This is one of my all-time favourite books. Much loved and much read. I feel blessed to have found this beautifully illustrated book, featuring images penned by Tolkien himself.
Tolkien created this wonderful tale of a real dog named Rover who is turned into a toy dog, in the year 1925. He made up the story to console his young son Michael, after he lost his little toy dog on a beach.
The tale starts with Rover a very small and very young dog, playing happily in his garden with a little ball. He was so caught up in his game he took no notice of the old man, in a ragged coat wearing a green hat with a blue feather stuck in the back of it, coming up the path. If he had, he may have suspected the man was a wizard and he might not have been so very rude to him.
It is this rudeness that gets Rover turned into a little toy dog, who all day long has to sit up and beg. Only after midnight is he able to actually move about.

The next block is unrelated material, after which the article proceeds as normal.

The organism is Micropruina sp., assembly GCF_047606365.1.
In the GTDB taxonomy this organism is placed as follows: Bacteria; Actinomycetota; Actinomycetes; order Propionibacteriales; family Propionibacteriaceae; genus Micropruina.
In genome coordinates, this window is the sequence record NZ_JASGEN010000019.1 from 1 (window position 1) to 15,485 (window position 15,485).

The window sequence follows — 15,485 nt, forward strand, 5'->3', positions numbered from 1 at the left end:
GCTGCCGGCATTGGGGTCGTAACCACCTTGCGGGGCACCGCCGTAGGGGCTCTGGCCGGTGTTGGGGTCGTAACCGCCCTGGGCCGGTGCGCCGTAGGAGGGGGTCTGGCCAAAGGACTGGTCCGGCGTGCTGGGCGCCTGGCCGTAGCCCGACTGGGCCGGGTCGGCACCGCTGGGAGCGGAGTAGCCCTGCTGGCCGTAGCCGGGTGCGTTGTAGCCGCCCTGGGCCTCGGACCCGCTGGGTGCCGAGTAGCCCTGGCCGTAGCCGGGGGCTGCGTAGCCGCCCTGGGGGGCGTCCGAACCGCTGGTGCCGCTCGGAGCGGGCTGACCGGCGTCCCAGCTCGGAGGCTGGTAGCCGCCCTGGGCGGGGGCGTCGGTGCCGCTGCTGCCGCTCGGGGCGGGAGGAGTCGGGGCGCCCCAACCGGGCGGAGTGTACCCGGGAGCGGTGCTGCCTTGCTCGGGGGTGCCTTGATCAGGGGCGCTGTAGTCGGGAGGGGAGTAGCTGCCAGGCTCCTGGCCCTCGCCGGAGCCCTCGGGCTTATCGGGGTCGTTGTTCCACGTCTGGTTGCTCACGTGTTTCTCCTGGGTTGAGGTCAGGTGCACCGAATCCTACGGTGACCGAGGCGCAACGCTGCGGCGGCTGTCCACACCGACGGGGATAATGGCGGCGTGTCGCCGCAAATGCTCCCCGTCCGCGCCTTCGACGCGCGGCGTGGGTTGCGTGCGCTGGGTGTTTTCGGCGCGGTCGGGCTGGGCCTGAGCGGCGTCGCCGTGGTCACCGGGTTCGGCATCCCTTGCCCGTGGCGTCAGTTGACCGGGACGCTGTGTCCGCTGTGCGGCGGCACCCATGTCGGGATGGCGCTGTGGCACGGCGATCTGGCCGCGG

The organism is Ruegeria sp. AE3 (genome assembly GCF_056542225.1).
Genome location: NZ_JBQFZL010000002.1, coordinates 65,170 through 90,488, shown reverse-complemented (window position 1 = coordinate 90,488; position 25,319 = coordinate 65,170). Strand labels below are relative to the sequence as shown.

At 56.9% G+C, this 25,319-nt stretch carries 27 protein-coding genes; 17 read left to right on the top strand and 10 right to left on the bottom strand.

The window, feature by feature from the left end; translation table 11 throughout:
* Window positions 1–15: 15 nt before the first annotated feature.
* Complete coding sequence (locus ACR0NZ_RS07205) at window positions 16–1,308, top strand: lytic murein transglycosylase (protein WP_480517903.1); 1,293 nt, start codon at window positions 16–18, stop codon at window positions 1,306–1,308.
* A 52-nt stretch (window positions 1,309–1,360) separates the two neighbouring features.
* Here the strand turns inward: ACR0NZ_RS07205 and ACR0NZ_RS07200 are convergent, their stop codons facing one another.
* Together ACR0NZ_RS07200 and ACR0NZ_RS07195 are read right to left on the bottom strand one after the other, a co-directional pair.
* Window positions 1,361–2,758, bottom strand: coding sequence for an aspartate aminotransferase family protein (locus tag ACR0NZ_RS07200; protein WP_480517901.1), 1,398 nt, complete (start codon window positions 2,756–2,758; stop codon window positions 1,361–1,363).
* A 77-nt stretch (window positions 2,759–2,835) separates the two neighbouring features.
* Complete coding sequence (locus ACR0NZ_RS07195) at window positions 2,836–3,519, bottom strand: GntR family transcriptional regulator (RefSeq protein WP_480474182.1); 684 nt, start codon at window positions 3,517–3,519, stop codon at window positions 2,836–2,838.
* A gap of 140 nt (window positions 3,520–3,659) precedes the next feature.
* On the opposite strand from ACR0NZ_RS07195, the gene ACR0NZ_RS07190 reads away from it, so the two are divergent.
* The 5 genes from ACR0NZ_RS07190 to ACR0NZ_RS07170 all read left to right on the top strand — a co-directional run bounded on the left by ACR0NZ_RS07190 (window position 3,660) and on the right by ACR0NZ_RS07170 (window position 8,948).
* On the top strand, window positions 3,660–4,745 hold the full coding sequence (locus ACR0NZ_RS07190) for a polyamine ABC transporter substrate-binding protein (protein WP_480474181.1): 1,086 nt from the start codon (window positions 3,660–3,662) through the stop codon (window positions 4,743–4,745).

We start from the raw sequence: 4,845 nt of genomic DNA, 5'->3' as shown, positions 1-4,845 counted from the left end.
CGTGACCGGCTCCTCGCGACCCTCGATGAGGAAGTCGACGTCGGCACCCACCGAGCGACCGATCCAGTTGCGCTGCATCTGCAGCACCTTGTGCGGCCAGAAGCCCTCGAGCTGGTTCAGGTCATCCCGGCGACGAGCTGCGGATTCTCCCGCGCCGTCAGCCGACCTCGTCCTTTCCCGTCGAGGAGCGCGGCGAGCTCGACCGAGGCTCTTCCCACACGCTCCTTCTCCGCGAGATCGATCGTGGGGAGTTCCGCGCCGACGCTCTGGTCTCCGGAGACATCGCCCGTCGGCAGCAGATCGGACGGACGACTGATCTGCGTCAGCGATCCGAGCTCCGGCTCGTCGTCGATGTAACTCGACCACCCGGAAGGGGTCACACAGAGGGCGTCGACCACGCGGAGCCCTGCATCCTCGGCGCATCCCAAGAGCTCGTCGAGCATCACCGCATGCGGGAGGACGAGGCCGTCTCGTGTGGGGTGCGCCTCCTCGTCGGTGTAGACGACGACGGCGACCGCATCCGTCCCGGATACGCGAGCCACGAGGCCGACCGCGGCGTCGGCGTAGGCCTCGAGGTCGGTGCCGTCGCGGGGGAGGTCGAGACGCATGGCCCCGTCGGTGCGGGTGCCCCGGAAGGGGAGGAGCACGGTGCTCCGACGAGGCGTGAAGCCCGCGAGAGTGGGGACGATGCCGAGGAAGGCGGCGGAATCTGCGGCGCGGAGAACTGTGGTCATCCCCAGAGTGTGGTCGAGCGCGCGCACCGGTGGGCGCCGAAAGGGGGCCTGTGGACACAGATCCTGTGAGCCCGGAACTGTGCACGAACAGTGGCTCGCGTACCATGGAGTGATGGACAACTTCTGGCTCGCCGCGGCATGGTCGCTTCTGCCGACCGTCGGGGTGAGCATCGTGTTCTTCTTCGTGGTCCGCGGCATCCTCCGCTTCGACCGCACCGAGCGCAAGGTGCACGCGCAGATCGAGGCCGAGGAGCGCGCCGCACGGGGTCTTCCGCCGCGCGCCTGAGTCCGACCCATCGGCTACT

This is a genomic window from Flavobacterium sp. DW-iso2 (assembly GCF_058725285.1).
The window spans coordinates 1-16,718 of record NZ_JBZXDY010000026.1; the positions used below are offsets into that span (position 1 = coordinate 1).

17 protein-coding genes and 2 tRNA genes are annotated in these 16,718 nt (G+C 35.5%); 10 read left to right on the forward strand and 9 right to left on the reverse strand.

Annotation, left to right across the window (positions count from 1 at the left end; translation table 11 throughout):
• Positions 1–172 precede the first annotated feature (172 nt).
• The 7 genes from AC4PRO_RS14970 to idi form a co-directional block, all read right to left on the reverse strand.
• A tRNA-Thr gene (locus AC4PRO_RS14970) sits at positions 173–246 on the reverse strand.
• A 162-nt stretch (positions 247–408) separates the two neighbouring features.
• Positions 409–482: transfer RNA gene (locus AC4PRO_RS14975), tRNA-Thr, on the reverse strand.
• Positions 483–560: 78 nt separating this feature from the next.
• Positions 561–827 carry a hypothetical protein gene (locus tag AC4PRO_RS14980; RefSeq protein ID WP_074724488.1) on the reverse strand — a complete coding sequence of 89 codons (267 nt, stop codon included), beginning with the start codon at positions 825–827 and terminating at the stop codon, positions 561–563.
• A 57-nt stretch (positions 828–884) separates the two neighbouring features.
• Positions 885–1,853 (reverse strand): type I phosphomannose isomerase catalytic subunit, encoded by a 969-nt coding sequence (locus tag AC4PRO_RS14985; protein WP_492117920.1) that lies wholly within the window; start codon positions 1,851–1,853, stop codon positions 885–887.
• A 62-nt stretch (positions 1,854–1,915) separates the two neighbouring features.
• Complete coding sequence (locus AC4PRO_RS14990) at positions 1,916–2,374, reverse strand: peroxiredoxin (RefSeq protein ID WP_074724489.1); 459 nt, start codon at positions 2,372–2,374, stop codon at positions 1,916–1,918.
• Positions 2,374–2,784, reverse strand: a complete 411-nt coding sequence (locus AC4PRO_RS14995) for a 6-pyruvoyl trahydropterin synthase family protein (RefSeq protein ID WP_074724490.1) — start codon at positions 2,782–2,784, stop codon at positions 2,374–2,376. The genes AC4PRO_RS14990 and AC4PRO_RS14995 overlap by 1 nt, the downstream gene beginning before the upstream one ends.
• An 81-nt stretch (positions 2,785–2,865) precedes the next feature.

His first very unhappy experience, is finding himself in a toy box, then being priced up and put into a hot shop window to be sold. Once again if he had taken any notice of the little boy whom he was given to, he might not have found himself lost upon a beach.
On the beach Rover meets a sand-sorcerer. This magician listens to his story, feeds him up and asks if he would like to go home. However, he cannot turn Rover back into his normal size. Rover remembers his manners this time, and thanks the magician but says it is probably best if he doesn’t go home just yet.
With a full belly Rover falls asleep; he awakens to find a seagull awaiting him. This is Mew, and this is where the real adventures start.
Mew flies him across the night sky and they end up going to stay with ‘The- Man-in-the-Moon’ for a little while.
Eventually they return to earth and the sand-sorcerer sends Rover off on a new trip and adventure. This time with Uin a great whale who takes Rover under the sea to meet up with the wizard who turned him into a toy. Hopefully he can get the chance to apologise and ask to be returned to his normal form.
Such a magical story and Tolkien’s illustrations ‘The Lunar Landscape’ and ‘The Gardens of the Merking’s Palace’ simply serve to compliment it.
3 Rose Rating Very highly recommended read, for children from 8 to 80 and beyond.